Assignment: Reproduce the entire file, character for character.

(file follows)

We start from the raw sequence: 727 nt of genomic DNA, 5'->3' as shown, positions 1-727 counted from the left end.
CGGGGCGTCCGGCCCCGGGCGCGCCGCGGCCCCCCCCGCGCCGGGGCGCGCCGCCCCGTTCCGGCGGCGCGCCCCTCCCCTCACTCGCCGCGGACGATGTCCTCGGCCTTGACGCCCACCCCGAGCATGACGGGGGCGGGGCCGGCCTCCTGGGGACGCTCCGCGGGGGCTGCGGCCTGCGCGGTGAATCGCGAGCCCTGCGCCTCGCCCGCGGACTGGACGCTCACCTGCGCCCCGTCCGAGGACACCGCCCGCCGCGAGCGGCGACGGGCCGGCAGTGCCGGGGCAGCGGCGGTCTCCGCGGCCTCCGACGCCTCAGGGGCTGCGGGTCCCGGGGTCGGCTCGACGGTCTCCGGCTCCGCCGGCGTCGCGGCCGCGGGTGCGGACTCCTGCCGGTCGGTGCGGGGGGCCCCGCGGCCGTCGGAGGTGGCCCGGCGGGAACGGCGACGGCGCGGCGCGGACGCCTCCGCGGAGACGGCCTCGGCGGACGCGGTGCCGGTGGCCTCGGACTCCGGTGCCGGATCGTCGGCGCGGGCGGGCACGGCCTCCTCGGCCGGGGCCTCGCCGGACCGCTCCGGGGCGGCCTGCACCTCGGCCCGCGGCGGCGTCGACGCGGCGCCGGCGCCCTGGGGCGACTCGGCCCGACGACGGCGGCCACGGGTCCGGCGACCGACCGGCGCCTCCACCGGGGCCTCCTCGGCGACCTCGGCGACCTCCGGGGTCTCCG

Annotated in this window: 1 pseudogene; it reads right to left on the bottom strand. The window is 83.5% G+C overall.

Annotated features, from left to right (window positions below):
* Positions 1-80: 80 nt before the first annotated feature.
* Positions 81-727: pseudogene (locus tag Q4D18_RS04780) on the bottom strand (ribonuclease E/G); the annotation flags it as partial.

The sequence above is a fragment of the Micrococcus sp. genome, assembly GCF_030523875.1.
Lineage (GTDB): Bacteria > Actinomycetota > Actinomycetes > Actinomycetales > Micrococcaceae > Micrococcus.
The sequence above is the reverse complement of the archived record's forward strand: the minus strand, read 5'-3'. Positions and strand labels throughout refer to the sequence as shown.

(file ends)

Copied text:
We start from the raw sequence: 727 nt of genomic DNA, 5'->3' as shown, positions 1-727 counted from the left end.
CGGGGCGTCCGGCCCCGGGCGCGCCGCGGCCCCCCCCGCGCCGGGGCGCGCCGCCCCGTTCCGGCGGCGCGCCCCTCCCCTCACTCGCCGCGGACGATGTCCTCGGCCTTGACGCCCACCCCGAGCATGACGGGGGCGGGGCCGGCCTCCTGGGGACGCTCCGCGGGGGCTGCGGCCTGCGCGGTGAATCGCGAGCCCTGCGCCTCGCCCGCGGACTGGACGCTCACCTGCGCCCCGTCCGAGGACACCGCCCGCCGCGAGCGGCGACGGGCCGGCAGTGCCGGGGCAGCGGCGGTCTCCGCGGCCTCCGACGCCTCAGGGGCTGCGGGTCCCGGGGTCGGCTCGACGGTCTCCGGCTCCGCCGGCGTCGCGGCCGCGGGTGCGGACTCCTGCCGGTCGGTGCGGGGGGCCCCGCGGCCGTCGGAGGTGGCCCGGCGGGAACGGCGACGGCGCGGCGCGGACGCCTCCGCGGAGACGGCCTCGGCGGACGCGGTGCCGGTGGCCTCGGACTCCGGTGCCGGATCGTCGGCGCGGGCGGGCACGGCCTCCTCGGCCGGGGCCTCGCCGGACCGCTCCGGGGCGGCCTGCACCTCGGCCCGCGGCGGCGTCGACGCGGCGCCGGCGCCCTGGGGCGACTCGGCCCGACGACGGCGGCCACGGGTCCGGCGACCGACCGGCGCCTCCACCGGGGCCTCCTCGGCGACCTCGGCGACCTCCGGGGTCTCCG

Annotated in this window: 1 pseudogene; it reads right to left on the bottom strand. The window is 83.5% G+C overall.

Annotated features, from left to right (window positions below):
* Positions 1-80: 80 nt before the first annotated feature.
* Positions 81-727: pseudogene (locus tag Q4D18_RS04780) on the bottom strand (ribonuclease E/G); the annotation flags it as partial.

The sequence above is a fragment of the Micrococcus sp. genome, assembly GCF_030523875.1.
Lineage (GTDB): Bacteria > Actinomycetota > Actinomycetes > Actinomycetales > Micrococcaceae > Micrococcus.
The sequence above is the reverse complement of the archived record's forward strand: the minus strand, read 5'-3'. Positions and strand labels throughout refer to the sequence as shown.